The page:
Being relevant is as important to leadership as it is to being a rock star. We talk about relevance all the time with our friends, how a certain rock band or pop star used to be all we would listen to then their music became irrelevant and we forgot about them almost overnight. What happened to those stars that somehow they were forgotten? You would imagine that with all the money and fame at hand they would stay up to date with the times. After all, we know being relevant is important, but if multi-million dollar rock bands can lose their relevance, so can young coaches and sports leaders.
Relevance is how you form bonds with your group. Whether they are music fans, sports fans, or your board of directors, when the people you are trying to motivate understand your vision and you are relevant to them and their needs, they open up to you. They make a connection which allows them to trust you and follow your calling. There is a certain compatibility and chemistry that must occur in all relationships for them to work. Although the terms compatibility and chemistry are commonly thrown around in dating relationships, they are equally as significant to professional relationships.
Compatibility is what two people have in common. These common denominators can range from hobbies to place of work. They can be as small as both enjoying iced coffee during your morning break to as complex as sharing philosophies regarding how to jump-start the next big industry. Compatibility is essential in a relationship because if there is no common ground, the two groups will never have any true substance to base their trust upon.
Chemistry is what keeps two individuals glued together. Over time, compatibility can be boring, but chemistry is what fuels the relationship. Two creative minds coming together because they discovered they have a common interest in running before work later discovered they both are die-hard fans of entrepreneurship and decide to start a small business that never would have happened if the two entrepreneurs didn’t spend countless hours passionately tossing around ideas while on their morning run.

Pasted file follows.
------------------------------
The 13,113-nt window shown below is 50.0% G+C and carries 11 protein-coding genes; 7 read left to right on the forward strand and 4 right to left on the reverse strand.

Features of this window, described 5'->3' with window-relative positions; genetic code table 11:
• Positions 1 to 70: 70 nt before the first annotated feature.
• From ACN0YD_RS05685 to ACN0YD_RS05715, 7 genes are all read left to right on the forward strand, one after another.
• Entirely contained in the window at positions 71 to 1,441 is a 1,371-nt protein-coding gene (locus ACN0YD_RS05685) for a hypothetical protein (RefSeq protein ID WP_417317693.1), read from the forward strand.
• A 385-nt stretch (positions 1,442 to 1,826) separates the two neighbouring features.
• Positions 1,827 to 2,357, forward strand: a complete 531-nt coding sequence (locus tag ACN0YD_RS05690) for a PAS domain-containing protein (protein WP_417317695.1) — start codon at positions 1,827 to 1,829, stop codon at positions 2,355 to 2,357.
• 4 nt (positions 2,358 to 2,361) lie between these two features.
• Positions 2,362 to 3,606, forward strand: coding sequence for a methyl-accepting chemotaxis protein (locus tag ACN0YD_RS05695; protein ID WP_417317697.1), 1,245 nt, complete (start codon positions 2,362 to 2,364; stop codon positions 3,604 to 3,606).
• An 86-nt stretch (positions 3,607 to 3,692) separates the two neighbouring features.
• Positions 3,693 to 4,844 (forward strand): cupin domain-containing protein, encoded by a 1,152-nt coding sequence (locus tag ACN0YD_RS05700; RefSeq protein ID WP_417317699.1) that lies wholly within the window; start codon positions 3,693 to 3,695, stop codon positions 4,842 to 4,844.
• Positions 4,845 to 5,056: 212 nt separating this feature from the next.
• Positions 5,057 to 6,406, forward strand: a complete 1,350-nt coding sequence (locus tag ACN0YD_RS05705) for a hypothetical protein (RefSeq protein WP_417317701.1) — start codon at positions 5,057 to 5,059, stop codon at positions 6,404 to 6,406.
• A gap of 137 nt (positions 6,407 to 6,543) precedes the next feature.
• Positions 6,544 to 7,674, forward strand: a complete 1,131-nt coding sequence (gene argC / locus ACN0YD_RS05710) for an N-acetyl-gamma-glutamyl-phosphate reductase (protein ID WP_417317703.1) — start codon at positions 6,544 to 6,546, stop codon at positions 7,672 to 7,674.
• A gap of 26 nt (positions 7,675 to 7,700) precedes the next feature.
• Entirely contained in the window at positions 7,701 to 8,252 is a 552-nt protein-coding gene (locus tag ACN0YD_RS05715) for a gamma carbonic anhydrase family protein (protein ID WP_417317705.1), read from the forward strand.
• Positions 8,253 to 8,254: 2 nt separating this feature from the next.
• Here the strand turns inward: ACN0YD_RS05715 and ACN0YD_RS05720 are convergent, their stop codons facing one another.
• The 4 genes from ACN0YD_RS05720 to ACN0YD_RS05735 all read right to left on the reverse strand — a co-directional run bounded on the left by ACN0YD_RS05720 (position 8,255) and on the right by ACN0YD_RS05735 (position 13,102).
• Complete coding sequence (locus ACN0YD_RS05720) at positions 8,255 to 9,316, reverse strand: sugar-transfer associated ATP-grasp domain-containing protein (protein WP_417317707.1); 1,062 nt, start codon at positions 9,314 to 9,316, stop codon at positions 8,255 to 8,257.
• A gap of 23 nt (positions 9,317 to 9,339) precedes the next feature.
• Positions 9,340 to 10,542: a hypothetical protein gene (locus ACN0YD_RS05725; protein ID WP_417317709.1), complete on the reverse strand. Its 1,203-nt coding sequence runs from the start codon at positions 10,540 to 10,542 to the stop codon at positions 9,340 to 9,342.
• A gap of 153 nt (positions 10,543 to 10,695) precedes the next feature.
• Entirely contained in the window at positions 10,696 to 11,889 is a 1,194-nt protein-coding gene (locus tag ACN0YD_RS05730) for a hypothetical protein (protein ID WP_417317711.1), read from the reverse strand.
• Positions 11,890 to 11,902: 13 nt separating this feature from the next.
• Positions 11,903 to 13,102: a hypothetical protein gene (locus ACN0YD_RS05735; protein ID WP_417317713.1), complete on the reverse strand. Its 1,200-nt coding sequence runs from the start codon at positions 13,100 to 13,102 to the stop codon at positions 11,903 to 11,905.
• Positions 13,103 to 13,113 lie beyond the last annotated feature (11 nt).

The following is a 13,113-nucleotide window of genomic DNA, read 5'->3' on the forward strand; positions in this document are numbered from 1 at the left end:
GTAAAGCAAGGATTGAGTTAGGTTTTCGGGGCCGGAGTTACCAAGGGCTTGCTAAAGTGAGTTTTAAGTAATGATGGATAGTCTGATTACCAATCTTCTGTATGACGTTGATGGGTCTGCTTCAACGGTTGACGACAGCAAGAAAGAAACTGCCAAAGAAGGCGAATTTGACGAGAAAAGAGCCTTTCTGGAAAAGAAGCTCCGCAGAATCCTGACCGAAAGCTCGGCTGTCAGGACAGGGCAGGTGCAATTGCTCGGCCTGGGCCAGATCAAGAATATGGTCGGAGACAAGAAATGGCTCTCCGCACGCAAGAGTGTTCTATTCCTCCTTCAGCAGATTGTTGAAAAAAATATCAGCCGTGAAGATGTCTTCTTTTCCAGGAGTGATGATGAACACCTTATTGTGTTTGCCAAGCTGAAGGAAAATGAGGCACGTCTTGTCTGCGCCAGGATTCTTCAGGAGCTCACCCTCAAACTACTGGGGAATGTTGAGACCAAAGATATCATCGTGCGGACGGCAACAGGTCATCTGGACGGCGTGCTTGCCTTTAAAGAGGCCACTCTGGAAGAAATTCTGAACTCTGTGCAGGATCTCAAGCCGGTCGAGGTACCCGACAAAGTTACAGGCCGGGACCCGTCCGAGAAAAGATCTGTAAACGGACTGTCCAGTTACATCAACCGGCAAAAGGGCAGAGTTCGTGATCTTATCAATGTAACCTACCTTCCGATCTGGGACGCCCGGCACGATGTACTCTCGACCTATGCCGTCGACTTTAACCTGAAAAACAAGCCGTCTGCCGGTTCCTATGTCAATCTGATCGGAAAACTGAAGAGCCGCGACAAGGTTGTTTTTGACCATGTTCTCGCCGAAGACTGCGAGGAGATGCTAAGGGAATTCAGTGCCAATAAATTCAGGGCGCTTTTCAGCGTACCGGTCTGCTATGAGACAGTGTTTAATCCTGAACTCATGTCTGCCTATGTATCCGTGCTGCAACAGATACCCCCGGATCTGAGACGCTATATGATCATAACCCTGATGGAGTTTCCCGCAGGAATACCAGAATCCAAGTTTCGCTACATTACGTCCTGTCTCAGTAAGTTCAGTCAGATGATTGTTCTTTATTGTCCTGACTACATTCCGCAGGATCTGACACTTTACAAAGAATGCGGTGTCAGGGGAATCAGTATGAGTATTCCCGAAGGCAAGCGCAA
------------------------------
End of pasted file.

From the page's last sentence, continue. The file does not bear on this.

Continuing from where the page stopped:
Without compatibility and chemistry there is no chance at being relevant. Think back through your childhood and imagine your favorite coach or mentor. What made them so special to you? Was it purely the success they provided in your performance? Or was it the connection they made with you along the way. The trust you built in them through hours of invested commitment and chemistry. Your favorite coach most likely formed a connection with you making them relevant to your life beyond that of sport.
The bond started with basic compatibility. In this case, the sport and your shared interest in improving within the sport. Then as your relationship as coach and athlete evolved, the two of you developed a chemistry. Either through bringing up memories from your coaches past and how the two of you were similar athletes at your age, or you both have a unique taste in music and fashion that the mainstream would not understand, or perhaps it is a college coach and you both grew up in the same town and share fond memories growing up there. Whatever is acting as the glue bringing you closer together than basic common ground interest, that is the chemistry that made your coach relevant to you and that is why you look back at this coach as your favorite.
Imagine what that experience would have been like without that coach and imagine how much less you would have accomplished without them. Compatibility is necessary to get a relationship up and going, and far too often we see teams operating in lack-luster environments because the underlying theme bringing them together is lacking chemistry. It is obvious when you watch members of such teams that each minute is ticking by for these people at a snails pace. Chemistry allows time to fly. It’s what turns a staff meeting into a creativity session or a three hour group marathon long-run from a miserable experience shared among a group into three hours of conversations and growing stronger as a team.
Wherever life brings you it will involve forming new relationships within groups of people to make things work. By stepping up and being the leader that finds common ground and sparks a passionate interest out of that common ground, you may one day be remembered as that favorite “coach” from your memories. Remember, being a member of an irrelevant band will still allow you to put out new music, but being the leader of a rock band, that is relevance throughout the ages. Now we’re talking legacy!
By Chris Johnson
Christopher P. Johnson is an educator and co-founder/ head strength and conditioning coach at Boston Strength and Conditioning, llc in Newton, Ma. He received his Masters of Management degree as well as his Bachelors of Science Degree in Sports Science from Lasell College, and is currently pursuing a terminal degree through the United States Sports Academy.